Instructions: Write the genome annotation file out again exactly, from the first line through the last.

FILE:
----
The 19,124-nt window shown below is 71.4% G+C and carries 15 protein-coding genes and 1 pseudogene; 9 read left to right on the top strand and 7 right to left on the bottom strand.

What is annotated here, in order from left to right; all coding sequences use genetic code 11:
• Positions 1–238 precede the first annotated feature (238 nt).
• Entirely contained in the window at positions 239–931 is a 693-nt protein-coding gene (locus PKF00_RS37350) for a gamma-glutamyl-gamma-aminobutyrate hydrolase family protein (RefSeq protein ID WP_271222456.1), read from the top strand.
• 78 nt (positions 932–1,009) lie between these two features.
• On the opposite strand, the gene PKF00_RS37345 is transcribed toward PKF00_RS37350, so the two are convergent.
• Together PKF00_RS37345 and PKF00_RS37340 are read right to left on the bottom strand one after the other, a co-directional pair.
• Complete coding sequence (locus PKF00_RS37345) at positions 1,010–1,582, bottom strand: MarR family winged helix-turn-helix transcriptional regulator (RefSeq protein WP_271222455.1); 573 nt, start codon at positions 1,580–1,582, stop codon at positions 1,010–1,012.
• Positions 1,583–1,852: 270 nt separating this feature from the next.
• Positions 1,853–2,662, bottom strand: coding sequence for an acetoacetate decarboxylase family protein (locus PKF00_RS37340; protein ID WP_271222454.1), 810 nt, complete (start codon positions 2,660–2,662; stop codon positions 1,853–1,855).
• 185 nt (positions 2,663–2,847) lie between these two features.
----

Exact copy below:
The 19,124-nt window shown below is 71.4% G+C and carries 15 protein-coding genes and 1 pseudogene; 9 read left to right on the top strand and 7 right to left on the bottom strand.

What is annotated here, in order from left to right; all coding sequences use genetic code 11:
• Positions 1–238 precede the first annotated feature (238 nt).
• Entirely contained in the window at positions 239–931 is a 693-nt protein-coding gene (locus PKF00_RS37350) for a gamma-glutamyl-gamma-aminobutyrate hydrolase family protein (RefSeq protein ID WP_271222456.1), read from the top strand.
• 78 nt (positions 932–1,009) lie between these two features.
• On the opposite strand, the gene PKF00_RS37345 is transcribed toward PKF00_RS37350, so the two are convergent.
• Together PKF00_RS37345 and PKF00_RS37340 are read right to left on the bottom strand one after the other, a co-directional pair.
• Complete coding sequence (locus PKF00_RS37345) at positions 1,010–1,582, bottom strand: MarR family winged helix-turn-helix transcriptional regulator (RefSeq protein WP_271222455.1); 573 nt, start codon at positions 1,580–1,582, stop codon at positions 1,010–1,012.
• Positions 1,583–1,852: 270 nt separating this feature from the next.
• Positions 1,853–2,662, bottom strand: coding sequence for an acetoacetate decarboxylase family protein (locus PKF00_RS37340; protein ID WP_271222454.1), 810 nt, complete (start codon positions 2,660–2,662; stop codon positions 1,853–1,855).
• 185 nt (positions 2,663–2,847) lie between these two features.